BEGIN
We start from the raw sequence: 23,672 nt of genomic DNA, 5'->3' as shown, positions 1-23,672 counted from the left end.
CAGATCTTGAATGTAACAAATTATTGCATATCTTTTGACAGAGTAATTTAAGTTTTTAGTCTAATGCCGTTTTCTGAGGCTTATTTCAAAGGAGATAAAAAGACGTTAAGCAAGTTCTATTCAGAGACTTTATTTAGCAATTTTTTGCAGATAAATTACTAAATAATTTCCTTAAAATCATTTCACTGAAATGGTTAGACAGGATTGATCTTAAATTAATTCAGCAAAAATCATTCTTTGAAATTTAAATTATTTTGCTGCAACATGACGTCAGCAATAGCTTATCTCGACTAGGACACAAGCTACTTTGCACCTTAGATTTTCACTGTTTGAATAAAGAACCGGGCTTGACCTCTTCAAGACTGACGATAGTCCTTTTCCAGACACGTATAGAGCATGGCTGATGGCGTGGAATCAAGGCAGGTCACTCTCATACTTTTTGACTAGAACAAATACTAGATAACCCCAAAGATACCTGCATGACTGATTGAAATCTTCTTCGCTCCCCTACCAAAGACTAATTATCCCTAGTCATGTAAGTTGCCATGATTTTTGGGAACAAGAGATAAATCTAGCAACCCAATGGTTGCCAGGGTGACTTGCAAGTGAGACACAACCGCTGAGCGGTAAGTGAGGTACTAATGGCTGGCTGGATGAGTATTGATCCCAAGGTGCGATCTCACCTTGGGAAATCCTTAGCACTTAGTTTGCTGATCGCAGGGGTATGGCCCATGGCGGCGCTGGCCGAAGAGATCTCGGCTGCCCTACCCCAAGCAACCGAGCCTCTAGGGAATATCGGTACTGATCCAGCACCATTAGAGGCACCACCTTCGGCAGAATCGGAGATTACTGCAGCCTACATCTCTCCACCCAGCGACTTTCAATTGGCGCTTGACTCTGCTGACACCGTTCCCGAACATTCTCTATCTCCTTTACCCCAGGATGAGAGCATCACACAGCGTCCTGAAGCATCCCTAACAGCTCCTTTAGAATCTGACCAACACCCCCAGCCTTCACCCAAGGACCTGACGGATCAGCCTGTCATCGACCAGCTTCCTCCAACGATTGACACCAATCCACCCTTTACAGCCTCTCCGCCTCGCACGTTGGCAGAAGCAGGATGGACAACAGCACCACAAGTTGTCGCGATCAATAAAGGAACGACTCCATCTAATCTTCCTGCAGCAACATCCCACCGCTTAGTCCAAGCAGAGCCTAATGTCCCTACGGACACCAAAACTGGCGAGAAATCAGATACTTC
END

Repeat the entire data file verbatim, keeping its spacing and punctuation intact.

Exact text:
We start from the raw sequence: 23,672 nt of genomic DNA, 5'->3' as shown, positions 1-23,672 counted from the left end.
CAGATCTTGAATGTAACAAATTATTGCATATCTTTTGACAGAGTAATTTAAGTTTTTAGTCTAATGCCGTTTTCTGAGGCTTATTTCAAAGGAGATAAAAAGACGTTAAGCAAGTTCTATTCAGAGACTTTATTTAGCAATTTTTTGCAGATAAATTACTAAATAATTTCCTTAAAATCATTTCACTGAAATGGTTAGACAGGATTGATCTTAAATTAATTCAGCAAAAATCATTCTTTGAAATTTAAATTATTTTGCTGCAACATGACGTCAGCAATAGCTTATCTCGACTAGGACACAAGCTACTTTGCACCTTAGATTTTCACTGTTTGAATAAAGAACCGGGCTTGACCTCTTCAAGACTGACGATAGTCCTTTTCCAGACACGTATAGAGCATGGCTGATGGCGTGGAATCAAGGCAGGTCACTCTCATACTTTTTGACTAGAACAAATACTAGATAACCCCAAAGATACCTGCATGACTGATTGAAATCTTCTTCGCTCCCCTACCAAAGACTAATTATCCCTAGTCATGTAAGTTGCCATGATTTTTGGGAACAAGAGATAAATCTAGCAACCCAATGGTTGCCAGGGTGACTTGCAAGTGAGACACAACCGCTGAGCGGTAAGTGAGGTACTAATGGCTGGCTGGATGAGTATTGATCCCAAGGTGCGATCTCACCTTGGGAAATCCTTAGCACTTAGTTTGCTGATCGCAGGGGTATGGCCCATGGCGGCGCTGGCCGAAGAGATCTCGGCTGCCCTACCCCAAGCAACCGAGCCTCTAGGGAATATCGGTACTGATCCAGCACCATTAGAGGCACCACCTTCGGCAGAATCGGAGATTACTGCAGCCTACATCTCTCCACCCAGCGACTTTCAATTGGCGCTTGACTCTGCTGACACCGTTCCCGAACATTCTCTATCTCCTTTACCCCAGGATGAGAGCATCACACAGCGTCCTGAAGCATCCCTAACAGCTCCTTTAGAATCTGACCAACACCCCCAGCCTTCACCCAAGGACCTGACGGATCAGCCTGTCATCGACCAGCTTCCTCCAACGATTGACACCAATCCACCCTTTACAGCCTCTCCGCCTCGCACGTTGGCAGAAGCAGGATGGACAACAGCACCACAAGTTGTCGCGATCAATAAAGGAACGACTCCATCTAATCTTCCTGCAGCAACATCCCACCGCTTAGTCCAAGCAGAGCCTAATGTCCCTACGGACACCAAAACTGGCGAGAAATCAGATACTTC